Is Sarah Palin Wrong to Stand by her Paul Revere Statements?

The potential 2012 candidate gave her rendition of Paul Revere's midnight ride, and the media pounced.


The Sarah Palin-Paul Revere incident, though overshadowed Monday by a certain tweeting member of Congress, is still making waves. In case readers forgot, at a deli stop on Palin’s walk through historic Boston sites over the weekend, Alaska’s former governor, obviously distracted, delivered her now-famous rambling rendition of Paul Revere’s midnight ride:

He who warned the British that they weren’t going to be taking away our arms, by ringing those bells, and making sure as he’s riding his horse through town to send those warning shots and bells that we were going to be secure and we were going to be free and we were going to be armed.

And—reminiscent of when Palin’s fellow Tea Party favorite, Rep. Michele Bachmann, made historical gaffes of her own earlier in the year—the media pounced. Palin fans came to her defense online by taking to the online collaborative encyclopedia site Wikipedia, which had to put a lockdown on its Revere page when users tried to revise it to match her version. [Check out political cartoons about Palin.]

Under criticism, Palin herself didn’t retreat; she reloaded. “You know what? I didn’t mess up about Paul Revere,” she said On Fox News Sunday. She continued:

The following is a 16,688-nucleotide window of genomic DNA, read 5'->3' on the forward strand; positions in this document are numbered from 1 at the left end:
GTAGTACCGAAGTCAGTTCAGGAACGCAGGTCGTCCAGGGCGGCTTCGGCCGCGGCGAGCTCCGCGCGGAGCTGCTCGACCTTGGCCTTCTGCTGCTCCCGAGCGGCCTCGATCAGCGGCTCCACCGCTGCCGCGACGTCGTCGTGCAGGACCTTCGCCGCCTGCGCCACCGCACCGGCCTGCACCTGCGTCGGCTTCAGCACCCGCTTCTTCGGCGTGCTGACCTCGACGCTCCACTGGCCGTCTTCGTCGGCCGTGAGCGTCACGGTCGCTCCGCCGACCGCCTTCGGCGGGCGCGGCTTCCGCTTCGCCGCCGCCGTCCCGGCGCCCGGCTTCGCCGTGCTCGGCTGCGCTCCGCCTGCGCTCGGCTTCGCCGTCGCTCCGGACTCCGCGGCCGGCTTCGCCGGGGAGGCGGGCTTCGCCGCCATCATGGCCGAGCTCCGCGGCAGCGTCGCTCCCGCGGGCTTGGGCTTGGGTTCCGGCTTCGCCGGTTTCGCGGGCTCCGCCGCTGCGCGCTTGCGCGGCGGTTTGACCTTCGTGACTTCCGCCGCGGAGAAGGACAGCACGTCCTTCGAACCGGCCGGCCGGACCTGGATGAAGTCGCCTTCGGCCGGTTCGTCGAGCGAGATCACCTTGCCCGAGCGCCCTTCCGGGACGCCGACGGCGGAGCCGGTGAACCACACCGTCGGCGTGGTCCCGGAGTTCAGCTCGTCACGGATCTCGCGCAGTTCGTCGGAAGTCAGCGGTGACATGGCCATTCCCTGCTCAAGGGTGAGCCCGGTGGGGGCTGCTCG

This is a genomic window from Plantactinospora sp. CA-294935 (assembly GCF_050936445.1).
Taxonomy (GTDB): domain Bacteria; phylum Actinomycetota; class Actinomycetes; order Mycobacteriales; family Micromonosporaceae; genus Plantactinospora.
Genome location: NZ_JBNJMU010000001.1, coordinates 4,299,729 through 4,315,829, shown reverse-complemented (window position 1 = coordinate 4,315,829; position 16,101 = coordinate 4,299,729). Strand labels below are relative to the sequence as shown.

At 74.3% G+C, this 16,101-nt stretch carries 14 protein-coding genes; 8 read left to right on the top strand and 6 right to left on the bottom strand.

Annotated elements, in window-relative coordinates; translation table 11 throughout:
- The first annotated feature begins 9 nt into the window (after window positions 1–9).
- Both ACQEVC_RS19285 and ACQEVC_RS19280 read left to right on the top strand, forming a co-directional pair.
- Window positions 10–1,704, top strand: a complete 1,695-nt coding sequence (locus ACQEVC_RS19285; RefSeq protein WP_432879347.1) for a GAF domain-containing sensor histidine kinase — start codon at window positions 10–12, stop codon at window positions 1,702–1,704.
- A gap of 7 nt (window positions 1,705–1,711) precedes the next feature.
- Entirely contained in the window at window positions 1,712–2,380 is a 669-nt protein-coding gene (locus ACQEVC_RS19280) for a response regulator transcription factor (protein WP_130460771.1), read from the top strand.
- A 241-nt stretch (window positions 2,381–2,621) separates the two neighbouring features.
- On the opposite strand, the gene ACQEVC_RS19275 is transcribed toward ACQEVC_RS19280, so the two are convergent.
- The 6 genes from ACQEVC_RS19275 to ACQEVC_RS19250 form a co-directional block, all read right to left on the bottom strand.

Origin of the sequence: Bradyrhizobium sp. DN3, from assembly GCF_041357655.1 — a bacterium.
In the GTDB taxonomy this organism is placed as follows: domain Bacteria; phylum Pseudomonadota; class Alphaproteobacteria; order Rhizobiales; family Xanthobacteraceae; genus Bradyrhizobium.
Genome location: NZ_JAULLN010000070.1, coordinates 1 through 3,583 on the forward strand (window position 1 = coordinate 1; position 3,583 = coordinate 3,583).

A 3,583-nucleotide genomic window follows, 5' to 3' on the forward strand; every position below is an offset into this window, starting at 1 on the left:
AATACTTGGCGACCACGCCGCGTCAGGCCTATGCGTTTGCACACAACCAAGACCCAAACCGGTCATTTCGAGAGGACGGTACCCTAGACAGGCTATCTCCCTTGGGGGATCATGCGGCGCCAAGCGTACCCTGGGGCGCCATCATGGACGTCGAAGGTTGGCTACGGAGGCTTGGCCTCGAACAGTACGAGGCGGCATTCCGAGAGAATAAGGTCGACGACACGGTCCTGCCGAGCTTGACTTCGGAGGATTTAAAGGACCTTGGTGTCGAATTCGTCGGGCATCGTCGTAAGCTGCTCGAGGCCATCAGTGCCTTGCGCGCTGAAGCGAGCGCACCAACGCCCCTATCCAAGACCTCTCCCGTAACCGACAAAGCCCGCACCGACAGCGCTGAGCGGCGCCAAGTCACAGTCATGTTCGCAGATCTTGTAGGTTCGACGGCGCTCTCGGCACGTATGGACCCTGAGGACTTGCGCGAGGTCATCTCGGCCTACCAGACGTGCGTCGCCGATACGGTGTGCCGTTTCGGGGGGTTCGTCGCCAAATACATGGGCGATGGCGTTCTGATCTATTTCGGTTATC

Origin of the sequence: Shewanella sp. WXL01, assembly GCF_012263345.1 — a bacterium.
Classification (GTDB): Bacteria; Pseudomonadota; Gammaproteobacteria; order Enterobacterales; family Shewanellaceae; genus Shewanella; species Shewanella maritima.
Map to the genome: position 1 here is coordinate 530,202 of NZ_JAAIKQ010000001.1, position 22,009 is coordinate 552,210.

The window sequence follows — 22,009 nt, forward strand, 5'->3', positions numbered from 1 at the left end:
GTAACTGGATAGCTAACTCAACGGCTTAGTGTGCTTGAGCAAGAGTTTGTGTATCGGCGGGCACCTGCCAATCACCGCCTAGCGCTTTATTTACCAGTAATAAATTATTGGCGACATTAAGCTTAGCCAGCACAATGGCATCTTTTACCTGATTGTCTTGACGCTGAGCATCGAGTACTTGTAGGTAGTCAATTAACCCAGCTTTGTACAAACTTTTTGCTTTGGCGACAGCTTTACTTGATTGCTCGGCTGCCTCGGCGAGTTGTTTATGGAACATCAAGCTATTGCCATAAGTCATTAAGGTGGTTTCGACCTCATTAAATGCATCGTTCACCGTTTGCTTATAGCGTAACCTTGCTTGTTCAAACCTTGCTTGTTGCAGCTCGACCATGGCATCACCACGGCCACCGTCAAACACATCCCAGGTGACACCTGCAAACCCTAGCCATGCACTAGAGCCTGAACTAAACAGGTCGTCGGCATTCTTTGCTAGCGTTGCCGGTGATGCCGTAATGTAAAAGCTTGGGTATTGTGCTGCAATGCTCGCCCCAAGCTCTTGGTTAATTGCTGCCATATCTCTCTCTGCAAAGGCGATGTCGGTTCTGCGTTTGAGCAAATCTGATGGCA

Part of his ride was to warn the British that were already there. That, hey, you're not going to succeed. You're not going to take American arms. You are not going to beat our own well-armed persons, individual, private militia that we have. He did warn the British. And in a shout-out gotcha type of question that was asked of me, I answered candidly. And I know my American history.

U.S. News blogger Susan Milligan takes issue with Palin’s remarks for making Revere’s ride about gun control, when it was clearly about warning revolutionary Americans that the British were coming. “One could argue that Revere (who was then captured by the British) was also making it clear to the British that the armed colonizers weren’t going to give up. But to suggest that the point of the ride was a warning to the British—instead of a warning to Revere’s neighbors—is a stretch,” she writes. “And … Revere didn’t ring bells. The whole point of the mission was secrecy.” [See photos from Palin's bus tour.]

But Peter Roff, another U.S. News blogger, thinks Palin was right on. He paraphrases (and some would say, slightly revises) her remarks: “Palin recently said that Revere, as part of his famous ride, warned the British that they would have a fight on their hands if they tried to seize the caches of arms and ammunition that the colonists had hidden at places like Lexington and Concord,” Roff writes. “Revere’s own record of that fateful night includes statements that buttress Palin’s argument that he, Revere, did warn the British that they were, by marching on Lexington and Concord, asking for trouble.”

What do you think? Is Palin making a mistake by standing by her Paul Revere statements? Take the poll and post your thoughts below.

This poll is now closed, but the debate continues in the comments section.

Previously: Should Rep. Anthony Weiner Resign Over Twitter Photo Scandal?